German Pioneers on the American Frontier: The Wagners in Texas and Illinois is now available as a free e-book at the UNT Digital Library.
A case study of two brothers, Julius and Wilhelm Wagner, who immigrated to the United States from Baden, Germany. Julius immigrated as part of an early communist group, the "Darmstädters" or "Forty," who established the utopian settlement of Bettina in 1847. His anti-slavery beliefs forced Julius to Mexico during the Civil War, but he returned to Texas after the war. His older brother Wilhelm fled Germany in 1851 as a result of his liberal political beliefs and settled in Texas. He founded a German-language newspaper when he moved to Freeport, Illinois.
Using a newly discovered cache of Wagner family letters, Reichstein examines the lives of the brothers as they sought to make better futures for themselves on the new frontier. More than a narrow family history, however, German Pioneers on the American Frontier uses the individual cases of Julius and Wilhelm Wagner to examine the broader historiographical debate about assimilation and acculturation. The question it raises is whether the United States is a collection of separate immigrant cultures or whether those cultures become assimilated in the famous "melting pot." Reichstein’s conclusion, based on the experiences of the Wagner brothers and their descendants, is that immigrants identify themselves as American through a variety of processes that are a combination of assimilation and acculturation.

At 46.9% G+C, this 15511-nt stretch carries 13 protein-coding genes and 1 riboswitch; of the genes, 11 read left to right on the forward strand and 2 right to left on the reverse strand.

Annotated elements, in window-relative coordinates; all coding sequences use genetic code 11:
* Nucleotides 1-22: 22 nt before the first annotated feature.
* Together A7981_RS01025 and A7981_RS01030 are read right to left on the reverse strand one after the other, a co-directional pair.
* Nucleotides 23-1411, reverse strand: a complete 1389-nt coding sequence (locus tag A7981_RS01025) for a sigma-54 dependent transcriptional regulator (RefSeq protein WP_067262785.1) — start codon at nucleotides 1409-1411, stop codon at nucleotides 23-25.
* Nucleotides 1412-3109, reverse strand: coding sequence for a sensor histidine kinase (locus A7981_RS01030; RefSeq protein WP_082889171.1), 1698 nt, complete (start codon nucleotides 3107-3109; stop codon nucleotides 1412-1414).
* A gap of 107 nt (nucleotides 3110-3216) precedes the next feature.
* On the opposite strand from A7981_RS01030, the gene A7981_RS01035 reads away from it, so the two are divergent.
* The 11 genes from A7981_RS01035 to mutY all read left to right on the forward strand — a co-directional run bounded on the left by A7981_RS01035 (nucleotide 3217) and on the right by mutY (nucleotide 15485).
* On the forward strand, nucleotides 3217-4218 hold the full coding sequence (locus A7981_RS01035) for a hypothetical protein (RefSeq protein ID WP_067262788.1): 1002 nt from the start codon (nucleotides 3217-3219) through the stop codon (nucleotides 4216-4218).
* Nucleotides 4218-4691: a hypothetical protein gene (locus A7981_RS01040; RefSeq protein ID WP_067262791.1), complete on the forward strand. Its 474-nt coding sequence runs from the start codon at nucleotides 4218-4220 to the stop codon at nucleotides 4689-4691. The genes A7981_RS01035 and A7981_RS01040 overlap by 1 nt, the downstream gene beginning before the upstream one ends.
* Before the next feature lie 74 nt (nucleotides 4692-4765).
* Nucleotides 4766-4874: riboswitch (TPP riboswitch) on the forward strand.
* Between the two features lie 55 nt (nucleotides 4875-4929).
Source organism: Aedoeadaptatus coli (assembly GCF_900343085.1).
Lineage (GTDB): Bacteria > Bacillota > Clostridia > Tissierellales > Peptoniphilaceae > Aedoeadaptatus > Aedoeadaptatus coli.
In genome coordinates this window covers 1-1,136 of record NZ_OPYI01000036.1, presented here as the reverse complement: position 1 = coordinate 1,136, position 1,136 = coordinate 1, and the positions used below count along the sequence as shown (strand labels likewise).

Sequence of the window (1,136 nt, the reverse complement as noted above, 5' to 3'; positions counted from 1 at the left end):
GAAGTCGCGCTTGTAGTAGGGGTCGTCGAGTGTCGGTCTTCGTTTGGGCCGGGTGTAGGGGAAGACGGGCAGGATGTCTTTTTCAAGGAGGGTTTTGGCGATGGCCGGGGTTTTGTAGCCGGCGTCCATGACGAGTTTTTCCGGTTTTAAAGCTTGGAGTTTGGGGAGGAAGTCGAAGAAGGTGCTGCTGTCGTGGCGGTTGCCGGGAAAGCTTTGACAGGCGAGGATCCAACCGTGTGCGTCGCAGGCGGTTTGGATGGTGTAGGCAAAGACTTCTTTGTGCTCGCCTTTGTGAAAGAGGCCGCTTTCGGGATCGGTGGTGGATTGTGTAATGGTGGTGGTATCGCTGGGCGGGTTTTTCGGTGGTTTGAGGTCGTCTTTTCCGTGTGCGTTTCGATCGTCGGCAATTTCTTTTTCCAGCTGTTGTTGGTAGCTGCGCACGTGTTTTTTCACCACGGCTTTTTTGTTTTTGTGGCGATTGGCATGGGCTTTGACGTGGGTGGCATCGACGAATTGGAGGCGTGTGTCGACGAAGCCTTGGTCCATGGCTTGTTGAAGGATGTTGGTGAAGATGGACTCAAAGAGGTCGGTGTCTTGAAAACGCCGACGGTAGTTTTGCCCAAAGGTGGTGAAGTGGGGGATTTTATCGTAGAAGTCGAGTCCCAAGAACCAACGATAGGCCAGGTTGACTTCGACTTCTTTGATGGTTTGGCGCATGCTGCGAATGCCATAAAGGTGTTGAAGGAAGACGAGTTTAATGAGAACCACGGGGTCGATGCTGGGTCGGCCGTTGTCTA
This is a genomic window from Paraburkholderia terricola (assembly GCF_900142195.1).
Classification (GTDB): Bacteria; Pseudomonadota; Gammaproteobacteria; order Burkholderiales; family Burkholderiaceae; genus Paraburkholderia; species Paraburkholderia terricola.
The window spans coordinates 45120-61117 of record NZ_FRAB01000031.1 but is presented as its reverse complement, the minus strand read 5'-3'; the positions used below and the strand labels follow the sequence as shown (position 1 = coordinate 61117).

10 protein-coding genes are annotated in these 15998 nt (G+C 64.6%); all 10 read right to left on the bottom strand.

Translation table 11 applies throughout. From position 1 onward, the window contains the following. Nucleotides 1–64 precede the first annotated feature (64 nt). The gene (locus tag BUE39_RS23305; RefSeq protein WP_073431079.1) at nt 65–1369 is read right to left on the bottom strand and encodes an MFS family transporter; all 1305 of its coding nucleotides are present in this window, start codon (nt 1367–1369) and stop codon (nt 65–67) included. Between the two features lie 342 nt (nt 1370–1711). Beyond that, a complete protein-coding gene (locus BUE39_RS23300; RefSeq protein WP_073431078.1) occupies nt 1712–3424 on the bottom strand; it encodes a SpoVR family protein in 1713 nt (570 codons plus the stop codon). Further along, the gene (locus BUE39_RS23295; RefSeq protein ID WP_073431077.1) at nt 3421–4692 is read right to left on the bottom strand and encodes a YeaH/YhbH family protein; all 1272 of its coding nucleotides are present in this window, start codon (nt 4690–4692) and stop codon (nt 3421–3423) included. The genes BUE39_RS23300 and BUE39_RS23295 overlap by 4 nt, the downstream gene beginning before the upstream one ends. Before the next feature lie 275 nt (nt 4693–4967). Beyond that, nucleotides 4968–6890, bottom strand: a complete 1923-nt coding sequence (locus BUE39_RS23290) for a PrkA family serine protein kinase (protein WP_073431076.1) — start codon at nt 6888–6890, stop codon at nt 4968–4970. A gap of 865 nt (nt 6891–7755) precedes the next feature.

"In this unique biographical case study of 19th-century German migration to the United States, Andreas Reichstein deals with one family’s life on both sides of the Atlantic, allowing the reader to understand the ‘push’ factors that drove the Wagners to emigrate, and the ‘pull’ factors drawing them to the United States, as well as the cultural changes required for adaptation to America."—Terry G. Jordan, author of German Seed in Texas Soil